CLEARWATER — An 18-year-old woman pleaded guilty Tuesday to charges she set up a man she met online for a robbery that went awry, leading to his death.
Brittany Detwiler, then 16, was communicating with Jeremy Mayers, 20, on Facebook, and one witness told police they were going to have sex in Coquina Key Park in St. Petersburg, according to a police report. Instead, Mayers ended up driving to a house nearby, at 3632 Sea Robin Drive S.E., where Detwiler was with some friends.
It was there, in the early morning hours of July 8, 2012, that two of those friends — Scionti Hill, then 16, and Franco Thomas, then 14 — tried to rob Mayers, the report states. Mayers resisted, and the pair beat him to death with an unloaded shotgun, the police report states.
Detwiler’s case is similar to that of Jennifer Mee, otherwise known as Hiccup Girl, who also was charged with first-degree murder after she lured a man she met online to a dark alley in St. Petersburg, where Mee’s boyfriend and another man fatally shot him during a botched robbery.
The outcomes of the two cases, however, are strikingly different.
Mee is serving a life sentence, as are her boyfriend, Lamont Newton, and Laron Raiford.
All three of those defendants went to trial and were convicted of first-degree murder. The presiding judge had no option other than to mete out life sentences, as required by Florida law.
Detwiler, in contrast, pleaded guilty to a lesser charge of second-degree murder, with the understanding that she will testify against Thomas during his trial. In return, she will spend no more than 30 years in prison.
Hill cut a similar deal. Within months of Mayers’ death, he pleaded guilty to second-degree murder and was sentenced to 35 years in prison. He, too, had agreed to testify.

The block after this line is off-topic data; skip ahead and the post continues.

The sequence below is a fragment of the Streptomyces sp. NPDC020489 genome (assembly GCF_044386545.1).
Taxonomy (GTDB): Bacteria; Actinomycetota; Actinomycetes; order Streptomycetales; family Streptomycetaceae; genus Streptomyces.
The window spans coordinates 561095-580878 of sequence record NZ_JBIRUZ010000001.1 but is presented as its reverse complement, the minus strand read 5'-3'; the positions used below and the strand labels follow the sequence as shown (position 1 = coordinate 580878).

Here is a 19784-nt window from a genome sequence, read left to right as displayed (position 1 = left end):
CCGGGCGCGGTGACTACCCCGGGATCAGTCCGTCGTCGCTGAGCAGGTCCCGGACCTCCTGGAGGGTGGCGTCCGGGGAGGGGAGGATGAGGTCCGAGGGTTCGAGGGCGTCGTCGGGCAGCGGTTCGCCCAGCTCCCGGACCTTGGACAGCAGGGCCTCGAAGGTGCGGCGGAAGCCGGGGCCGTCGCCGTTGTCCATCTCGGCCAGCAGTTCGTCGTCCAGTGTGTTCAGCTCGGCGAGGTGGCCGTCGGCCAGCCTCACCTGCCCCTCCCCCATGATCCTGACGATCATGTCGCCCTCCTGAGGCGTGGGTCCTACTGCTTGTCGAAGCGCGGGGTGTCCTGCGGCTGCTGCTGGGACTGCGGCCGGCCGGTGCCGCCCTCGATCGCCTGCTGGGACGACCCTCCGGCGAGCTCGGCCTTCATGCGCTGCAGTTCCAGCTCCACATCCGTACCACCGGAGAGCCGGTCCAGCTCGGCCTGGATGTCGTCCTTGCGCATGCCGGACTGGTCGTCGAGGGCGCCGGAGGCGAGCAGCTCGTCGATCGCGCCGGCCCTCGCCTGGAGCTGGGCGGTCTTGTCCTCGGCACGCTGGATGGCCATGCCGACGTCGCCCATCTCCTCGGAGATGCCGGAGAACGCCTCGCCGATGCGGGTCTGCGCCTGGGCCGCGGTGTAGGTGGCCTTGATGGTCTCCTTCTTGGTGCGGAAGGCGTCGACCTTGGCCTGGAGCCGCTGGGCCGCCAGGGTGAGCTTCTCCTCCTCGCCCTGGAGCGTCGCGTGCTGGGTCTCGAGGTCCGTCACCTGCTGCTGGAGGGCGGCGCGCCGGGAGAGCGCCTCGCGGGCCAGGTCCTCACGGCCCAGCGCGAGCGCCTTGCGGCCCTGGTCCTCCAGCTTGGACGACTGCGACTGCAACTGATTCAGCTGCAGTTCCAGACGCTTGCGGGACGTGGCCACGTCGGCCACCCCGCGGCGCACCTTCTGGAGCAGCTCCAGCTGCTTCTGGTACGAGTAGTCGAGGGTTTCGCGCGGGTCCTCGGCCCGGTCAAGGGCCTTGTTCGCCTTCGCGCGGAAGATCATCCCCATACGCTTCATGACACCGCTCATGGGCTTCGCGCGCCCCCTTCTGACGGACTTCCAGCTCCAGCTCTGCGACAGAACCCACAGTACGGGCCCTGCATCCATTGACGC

Both already had given St. Petersburg police video-taped confessions.
The Pinellas-Pasco State Attorney’s Office agreed to the plea bargains because, among other things, Hill made it known early in the process he was amenable to striking a deal, Assistant State Attorney Susan St. John said outside court.
“That’s given some consideration by our office,” she said. When a defendant pleads early, prosecutors don’t have to spend as much time on a case, saving taxpayer dollars.
The defendants in the Mayers case also were all juveniles when he was killed, St. John said. In contrast, Mee was 19 when she took part in the death of Shannon Griffin, 22; Newton was 22, and Raiford was 20.
Mayers’ family was consulted before the plea bargains were made, St. John said.
Bryseana Mills, who was then 16 and lived in the house where Mayers was killed, told investigators everyone was smoking marijuana when Detwiler asked if she could invite Mayers. Hill asked Detwiler if it were OK to rob him because, technically, Detwiler didn’t know him.
Detwiler said it was OK, as long as she got a ride home afterward, the police report states.
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